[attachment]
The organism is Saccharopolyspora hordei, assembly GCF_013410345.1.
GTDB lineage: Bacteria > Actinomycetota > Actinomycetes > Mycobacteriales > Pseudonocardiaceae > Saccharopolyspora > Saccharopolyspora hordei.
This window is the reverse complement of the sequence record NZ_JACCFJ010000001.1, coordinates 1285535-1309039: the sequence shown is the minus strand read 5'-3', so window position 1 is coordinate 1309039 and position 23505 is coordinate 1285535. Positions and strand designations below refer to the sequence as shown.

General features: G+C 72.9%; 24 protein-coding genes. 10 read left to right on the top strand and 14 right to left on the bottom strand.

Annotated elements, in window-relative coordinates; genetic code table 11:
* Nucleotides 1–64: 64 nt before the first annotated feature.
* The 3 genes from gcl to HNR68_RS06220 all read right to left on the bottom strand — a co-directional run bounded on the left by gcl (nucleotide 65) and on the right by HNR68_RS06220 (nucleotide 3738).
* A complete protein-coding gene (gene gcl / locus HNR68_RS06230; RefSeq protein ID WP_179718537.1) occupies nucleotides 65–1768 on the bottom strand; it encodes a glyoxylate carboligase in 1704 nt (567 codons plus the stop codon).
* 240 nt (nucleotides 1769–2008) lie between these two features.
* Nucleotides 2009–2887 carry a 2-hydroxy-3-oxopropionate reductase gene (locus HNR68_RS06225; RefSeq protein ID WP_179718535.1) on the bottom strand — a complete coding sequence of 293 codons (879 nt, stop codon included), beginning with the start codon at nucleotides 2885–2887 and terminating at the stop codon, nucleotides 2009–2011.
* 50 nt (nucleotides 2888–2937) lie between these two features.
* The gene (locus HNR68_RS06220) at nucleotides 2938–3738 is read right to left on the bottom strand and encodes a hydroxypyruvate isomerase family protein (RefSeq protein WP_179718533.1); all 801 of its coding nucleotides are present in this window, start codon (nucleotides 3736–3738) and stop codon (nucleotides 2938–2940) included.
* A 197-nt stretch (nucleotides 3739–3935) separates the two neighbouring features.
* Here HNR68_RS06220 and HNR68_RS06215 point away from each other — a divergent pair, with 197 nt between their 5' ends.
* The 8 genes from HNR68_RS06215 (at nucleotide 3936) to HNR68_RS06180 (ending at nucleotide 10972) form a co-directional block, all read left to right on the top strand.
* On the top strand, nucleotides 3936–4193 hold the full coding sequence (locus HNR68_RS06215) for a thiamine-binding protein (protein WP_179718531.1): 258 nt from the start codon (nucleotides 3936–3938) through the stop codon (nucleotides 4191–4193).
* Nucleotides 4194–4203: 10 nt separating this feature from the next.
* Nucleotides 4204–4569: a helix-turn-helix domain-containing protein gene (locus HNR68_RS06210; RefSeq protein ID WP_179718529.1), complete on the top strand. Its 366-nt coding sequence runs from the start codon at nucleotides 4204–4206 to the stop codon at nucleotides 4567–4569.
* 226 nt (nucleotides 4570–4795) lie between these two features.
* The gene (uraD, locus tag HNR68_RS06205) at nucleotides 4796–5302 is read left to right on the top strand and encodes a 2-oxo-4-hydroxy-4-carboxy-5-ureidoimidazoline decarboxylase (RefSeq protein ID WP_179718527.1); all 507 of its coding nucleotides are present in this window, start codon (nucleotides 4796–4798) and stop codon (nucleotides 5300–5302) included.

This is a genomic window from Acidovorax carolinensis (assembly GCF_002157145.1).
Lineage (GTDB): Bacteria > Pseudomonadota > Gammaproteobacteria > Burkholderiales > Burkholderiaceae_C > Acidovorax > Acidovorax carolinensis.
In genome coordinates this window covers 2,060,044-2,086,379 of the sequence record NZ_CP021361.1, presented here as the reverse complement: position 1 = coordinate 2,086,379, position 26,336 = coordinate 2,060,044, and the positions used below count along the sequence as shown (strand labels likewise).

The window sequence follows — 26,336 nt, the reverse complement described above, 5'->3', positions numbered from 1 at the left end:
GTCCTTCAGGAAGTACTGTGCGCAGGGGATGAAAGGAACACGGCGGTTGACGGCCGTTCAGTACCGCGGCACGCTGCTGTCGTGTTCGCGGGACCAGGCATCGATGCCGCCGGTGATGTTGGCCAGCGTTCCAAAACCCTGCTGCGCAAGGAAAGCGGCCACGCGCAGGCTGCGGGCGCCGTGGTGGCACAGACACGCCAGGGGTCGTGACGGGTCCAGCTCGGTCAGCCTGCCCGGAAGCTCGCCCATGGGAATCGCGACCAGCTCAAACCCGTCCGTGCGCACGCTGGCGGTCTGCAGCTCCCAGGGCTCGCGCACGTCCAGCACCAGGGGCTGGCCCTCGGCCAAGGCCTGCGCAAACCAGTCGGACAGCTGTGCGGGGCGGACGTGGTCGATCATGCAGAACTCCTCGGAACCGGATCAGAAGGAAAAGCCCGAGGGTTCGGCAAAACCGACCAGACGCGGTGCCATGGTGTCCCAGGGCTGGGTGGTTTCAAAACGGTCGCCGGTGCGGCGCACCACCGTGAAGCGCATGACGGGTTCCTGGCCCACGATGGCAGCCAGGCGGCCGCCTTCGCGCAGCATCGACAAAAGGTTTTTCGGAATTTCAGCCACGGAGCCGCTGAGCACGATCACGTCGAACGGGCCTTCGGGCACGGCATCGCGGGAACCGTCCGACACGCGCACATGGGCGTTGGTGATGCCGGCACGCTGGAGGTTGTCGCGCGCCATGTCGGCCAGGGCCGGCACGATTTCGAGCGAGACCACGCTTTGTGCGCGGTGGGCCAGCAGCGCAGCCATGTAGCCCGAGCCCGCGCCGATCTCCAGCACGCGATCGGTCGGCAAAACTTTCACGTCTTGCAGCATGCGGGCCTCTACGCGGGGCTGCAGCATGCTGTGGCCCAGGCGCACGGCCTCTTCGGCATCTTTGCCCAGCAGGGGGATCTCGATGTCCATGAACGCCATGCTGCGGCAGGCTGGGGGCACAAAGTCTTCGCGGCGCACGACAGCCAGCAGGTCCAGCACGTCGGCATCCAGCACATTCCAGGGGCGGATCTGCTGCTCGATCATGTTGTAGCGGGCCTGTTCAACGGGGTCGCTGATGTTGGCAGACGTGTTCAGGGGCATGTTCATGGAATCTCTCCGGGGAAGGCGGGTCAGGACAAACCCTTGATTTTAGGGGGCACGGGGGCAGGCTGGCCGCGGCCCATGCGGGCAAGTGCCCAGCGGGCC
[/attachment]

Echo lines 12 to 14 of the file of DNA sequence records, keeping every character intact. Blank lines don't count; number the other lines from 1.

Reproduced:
* The gene (locus HNR68_RS06220) at nucleotides 2938–3738 is read right to left on the bottom strand and encodes a hydroxypyruvate isomerase family protein (RefSeq protein WP_179718533.1); all 801 of its coding nucleotides are present in this window, start codon (nucleotides 3736–3738) and stop codon (nucleotides 2938–2940) included.
* A 197-nt stretch (nucleotides 3739–3935) separates the two neighbouring features.
* Here HNR68_RS06220 and HNR68_RS06215 point away from each other — a divergent pair, with 197 nt between their 5' ends.